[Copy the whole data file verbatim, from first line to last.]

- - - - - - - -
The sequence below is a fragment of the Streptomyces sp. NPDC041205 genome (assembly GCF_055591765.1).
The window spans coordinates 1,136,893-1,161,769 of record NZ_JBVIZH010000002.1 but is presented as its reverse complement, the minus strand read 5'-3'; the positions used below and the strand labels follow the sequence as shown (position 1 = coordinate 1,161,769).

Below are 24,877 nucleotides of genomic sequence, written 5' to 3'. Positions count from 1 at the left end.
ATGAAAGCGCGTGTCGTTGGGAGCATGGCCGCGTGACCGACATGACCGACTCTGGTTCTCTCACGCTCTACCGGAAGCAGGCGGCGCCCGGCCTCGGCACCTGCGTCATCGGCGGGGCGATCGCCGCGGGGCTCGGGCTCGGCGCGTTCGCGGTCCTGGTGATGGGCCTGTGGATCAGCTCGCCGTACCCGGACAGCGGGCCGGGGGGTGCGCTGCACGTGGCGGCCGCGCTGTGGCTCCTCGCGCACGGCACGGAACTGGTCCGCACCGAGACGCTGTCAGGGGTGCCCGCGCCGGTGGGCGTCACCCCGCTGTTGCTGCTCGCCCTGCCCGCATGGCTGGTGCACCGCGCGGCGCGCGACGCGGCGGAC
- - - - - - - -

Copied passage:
The sequence below is a fragment of the Streptomyces sp. NPDC041205 genome (assembly GCF_055591765.1).
The window spans coordinates 1,136,893-1,161,769 of record NZ_JBVIZH010000002.1 but is presented as its reverse complement, the minus strand read 5'-3'; the positions used below and the strand labels follow the sequence as shown (position 1 = coordinate 1,161,769).

Below are 24,877 nucleotides of genomic sequence, written 5' to 3'. Positions count from 1 at the left end.
ATGAAAGCGCGTGTCGTTGGGAGCATGGCCGCGTGACCGACATGACCGACTCTGGTTCTCTCACGCTCTACCGGAAGCAGGCGGCGCCCGGCCTCGGCACCTGCGTCATCGGCGGGGCGATCGCCGCGGGGCTCGGGCTCGGCGCGTTCGCGGTCCTGGTGATGGGCCTGTGGATCAGCTCGCCGTACCCGGACAGCGGGCCGGGGGGTGCGCTGCACGTGGCGGCCGCGCTGTGGCTCCTCGCGCACGGCACGGAACTGGTCCGCACCGAGACGCTGTCAGGGGTGCCCGCGCCGGTGGGCGTCACCCCGCTGTTGCTGCTCGCCCTGCCCGCATGGCTGGTGCACCGCGCGGCGCGCGACGCGGCGGAC